Although agile methodology has its roots firmly in technology – specifically software development – it is becoming a key part of an operating model for businesses that are keen to grow and move at pace. Agile is actually a mindset not a methodology; yes there are project principles that define what it means to be agile, but the true principle of agile is about thinking differently.
Agile is a mindset that can be applied across any idea or new initiative. It is about challenging the status quo. These six ways of working will enable any team or individual to work at pace and drive a culture of continuous improvement.
Don’t be afraid to fail
The key principle of agile is not being afraid to test and learn. In an agile world, sometimes things just won’t work, but the mindset you need shouldn’t worry about failure. Too often in organisations we look for perfection or big bang before launching new ideas or initiatives. But that waterfall way of thinking prevents so many initiatives being delivered at speed. And the outcome is that it can slow down progress.
A great way to test and learn is to bring ideas to market quickly by introducing an MVP (Minimum Viable Product). This enables you to test and learn, listen to your employees and iterate as you go. An MVP is an early iteration of an idea, and is not a finished product, and if positioned correctly will allow employees to help shape the design of any idea or solution.
Think Product, not Platform
One key principle of agile that will become a key role of Internal Communications and HR functions into the future is the idea of product v’s platform. Most employee digital projects are designed around platforms and unlike consumer experiences are not designed around digital products.
A product has a lifecycle that goes beyond the big bang launch. In an agile world, a product will continually iterate built upon a backlog of improvements defined by customers. The same concept should apply with an organisations digital workplace.
It isn’t a tool that should stand still. It should be managed as a product, listening to the business and employees and managing a backlog of requirements. A product will likely have a release cycle of iterative improvements that means you are continuously listening and improving.
Far too often a platform is introduced into an organisation and is left before it becomes outdated and unfit for purpose.
By using the agile concept of a ‘Product Owner’ you will be able keep your digital employee experience relevant and up to date through a lens of continually looking forward.
Agile is all about iteration. Listening and acting on feedback from your customers. When designing experiences for employees, factor in show and tells and opportunities for feedback. They will be a key factor in delivering solutions based around the needs of employees.
Make sure that your idea or initiative has release cycles factored in, so that you have opportunity to build in ideas from your backlog.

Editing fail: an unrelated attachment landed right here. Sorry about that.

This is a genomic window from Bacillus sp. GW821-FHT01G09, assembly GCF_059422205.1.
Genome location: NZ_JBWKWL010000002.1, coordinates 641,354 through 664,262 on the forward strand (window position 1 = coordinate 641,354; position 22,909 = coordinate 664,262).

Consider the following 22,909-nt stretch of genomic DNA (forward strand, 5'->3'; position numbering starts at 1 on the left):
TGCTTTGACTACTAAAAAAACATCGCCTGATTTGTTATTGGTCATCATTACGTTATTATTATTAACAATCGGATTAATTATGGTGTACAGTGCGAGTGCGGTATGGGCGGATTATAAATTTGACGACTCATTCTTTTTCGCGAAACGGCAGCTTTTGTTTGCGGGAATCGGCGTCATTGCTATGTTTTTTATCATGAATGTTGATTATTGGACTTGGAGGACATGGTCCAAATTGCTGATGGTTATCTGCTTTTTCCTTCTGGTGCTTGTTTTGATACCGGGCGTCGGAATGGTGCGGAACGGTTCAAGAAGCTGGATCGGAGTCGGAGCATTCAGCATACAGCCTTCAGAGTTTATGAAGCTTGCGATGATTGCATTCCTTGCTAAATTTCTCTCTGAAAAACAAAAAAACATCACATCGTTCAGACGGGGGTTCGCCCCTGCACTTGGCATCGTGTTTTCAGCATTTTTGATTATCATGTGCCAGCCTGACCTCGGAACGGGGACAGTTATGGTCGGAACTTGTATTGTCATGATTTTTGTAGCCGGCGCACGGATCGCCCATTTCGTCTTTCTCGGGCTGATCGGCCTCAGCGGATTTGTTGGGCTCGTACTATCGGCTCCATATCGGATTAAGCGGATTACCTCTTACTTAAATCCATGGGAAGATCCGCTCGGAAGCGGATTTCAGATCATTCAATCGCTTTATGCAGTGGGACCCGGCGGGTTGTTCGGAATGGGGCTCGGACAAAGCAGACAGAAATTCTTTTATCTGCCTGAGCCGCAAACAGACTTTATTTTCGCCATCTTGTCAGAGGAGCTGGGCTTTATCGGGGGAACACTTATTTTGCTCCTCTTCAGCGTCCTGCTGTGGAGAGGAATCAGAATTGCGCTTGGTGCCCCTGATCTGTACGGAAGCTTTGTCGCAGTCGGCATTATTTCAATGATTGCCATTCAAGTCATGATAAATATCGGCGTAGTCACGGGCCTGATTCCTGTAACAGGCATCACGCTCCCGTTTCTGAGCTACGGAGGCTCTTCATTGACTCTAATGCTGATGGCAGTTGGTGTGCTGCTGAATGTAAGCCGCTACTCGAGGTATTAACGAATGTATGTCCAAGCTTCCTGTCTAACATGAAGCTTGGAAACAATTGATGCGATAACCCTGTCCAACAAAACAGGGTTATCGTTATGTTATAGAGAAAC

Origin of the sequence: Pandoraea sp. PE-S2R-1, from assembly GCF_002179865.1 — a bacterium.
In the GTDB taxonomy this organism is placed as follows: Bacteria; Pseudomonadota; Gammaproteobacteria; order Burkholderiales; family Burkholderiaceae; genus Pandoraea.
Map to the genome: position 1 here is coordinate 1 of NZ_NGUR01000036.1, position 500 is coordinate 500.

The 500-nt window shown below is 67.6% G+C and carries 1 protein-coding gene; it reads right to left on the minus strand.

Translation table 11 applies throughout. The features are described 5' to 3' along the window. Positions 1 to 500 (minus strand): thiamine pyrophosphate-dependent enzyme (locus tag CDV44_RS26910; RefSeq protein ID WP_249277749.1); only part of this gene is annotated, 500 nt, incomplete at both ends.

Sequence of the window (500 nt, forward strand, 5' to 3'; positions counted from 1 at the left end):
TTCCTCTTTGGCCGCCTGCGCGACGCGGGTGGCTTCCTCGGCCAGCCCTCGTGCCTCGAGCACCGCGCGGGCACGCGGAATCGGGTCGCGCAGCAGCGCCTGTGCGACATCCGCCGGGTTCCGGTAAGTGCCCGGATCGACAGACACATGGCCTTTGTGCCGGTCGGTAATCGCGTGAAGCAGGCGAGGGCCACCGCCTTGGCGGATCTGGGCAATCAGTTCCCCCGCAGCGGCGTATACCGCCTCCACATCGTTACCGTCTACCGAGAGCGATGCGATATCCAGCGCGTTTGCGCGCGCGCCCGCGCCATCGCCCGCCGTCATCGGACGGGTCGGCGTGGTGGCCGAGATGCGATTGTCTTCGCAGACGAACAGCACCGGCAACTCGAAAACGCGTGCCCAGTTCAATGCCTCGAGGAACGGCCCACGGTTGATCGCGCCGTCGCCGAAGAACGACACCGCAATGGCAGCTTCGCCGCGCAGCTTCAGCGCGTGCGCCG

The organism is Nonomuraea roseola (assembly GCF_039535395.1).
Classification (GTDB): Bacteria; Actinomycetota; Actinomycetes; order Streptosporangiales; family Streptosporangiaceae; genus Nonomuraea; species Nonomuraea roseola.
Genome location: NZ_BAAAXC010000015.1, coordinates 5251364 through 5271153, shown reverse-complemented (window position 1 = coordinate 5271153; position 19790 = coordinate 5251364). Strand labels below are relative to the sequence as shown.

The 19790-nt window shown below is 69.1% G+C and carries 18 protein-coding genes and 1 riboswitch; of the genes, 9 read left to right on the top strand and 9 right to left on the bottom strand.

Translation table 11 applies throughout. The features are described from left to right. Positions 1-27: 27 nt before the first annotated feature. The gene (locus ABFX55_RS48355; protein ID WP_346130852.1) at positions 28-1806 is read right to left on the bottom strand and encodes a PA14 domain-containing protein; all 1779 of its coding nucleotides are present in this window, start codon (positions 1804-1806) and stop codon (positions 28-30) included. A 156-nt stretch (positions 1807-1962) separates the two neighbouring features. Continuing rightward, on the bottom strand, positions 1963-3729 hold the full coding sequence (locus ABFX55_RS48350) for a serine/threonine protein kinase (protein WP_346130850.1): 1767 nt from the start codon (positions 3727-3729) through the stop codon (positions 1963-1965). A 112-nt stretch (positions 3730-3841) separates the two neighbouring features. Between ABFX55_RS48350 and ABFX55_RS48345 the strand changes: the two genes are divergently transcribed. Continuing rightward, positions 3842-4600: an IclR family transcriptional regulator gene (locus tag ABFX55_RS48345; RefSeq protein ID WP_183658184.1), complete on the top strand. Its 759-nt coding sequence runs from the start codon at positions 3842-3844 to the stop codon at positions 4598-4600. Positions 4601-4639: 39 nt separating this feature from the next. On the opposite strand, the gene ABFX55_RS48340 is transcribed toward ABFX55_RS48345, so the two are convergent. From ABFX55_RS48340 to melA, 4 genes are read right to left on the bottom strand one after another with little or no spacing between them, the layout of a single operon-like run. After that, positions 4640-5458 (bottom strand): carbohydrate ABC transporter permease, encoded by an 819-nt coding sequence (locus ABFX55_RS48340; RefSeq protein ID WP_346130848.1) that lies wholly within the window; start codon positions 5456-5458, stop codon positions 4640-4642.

A scrum isn’t just in rugby
Scrum teams are something that digital teams and developers use every day. But you can apply the agile idea of scrum to any business challenge. It is effectively bringing together the SME’s or experts in your business needed to deliver an idea or initiative. For example:
- The scrum master will be the PM and have a role to remove road-blocks or barriers giving the team a clear pathway to progress.
- The Product Owner will be the business sponsor (not always a senior stakeholder) and will be responsible for decisions and direction
Most scrum teams operate a daily stand up meeting which lasts 10-15 minutes. The purpose of these meetings are to discuss the day ahead and work with the Scrum Master to uncover and remedy any challenges expected. And to get any decisions needed from the Product Owner.
Hack any problem
One of the great outcomes of an agile mindset is innovation. To enable innovation, Hackathons are a really great way to generate new ideas. Although Hackathons have always leant themselves well to Digital teams who use them for rapid product development, they are a great way of solving business challenges across a range of functions.
A Hackathon enables you to bring the best in your business together and focus only on new ideas, shifting the focus away from day to day. One of the foundations of a great Hackathon is to run with ideas and remove all barriers. Don’t let existing challenges constrain the outputs.
A Hackathon can be applied to challenges in HR and Employee Experience as easily as it could for a Digital or Technology team. Identify your business challenges, get your best people together for 2 days and you can create great outcomes.
Agile isn’t a 9-5 gig
An agile mindset isn’t something that can be constrained by normal working practices. You just can’t be creative and at your best 9-5 from behind a desk. Traditional ways of working are changing rapidly and the term ‘agile working’ is becoming more common in organisations.
But although ‘agile working’ might mean working from home at times – it’s true meaning should be about working when and where you are at your best and most productive. With the Digital Workplace disrupting many organisations, and the toolkit employees now have to connect and collaborate wherever they are in the world, it is easier than ever to work in an agile way.
Two outcomes of agile are about working at speed and thinking differently. These are principles that can be applied across any business function. An agile mindset enables you to keep an eye on the future as well as the here and now. Designing experiences for employees that are future proof and delivering new initiatives at pace.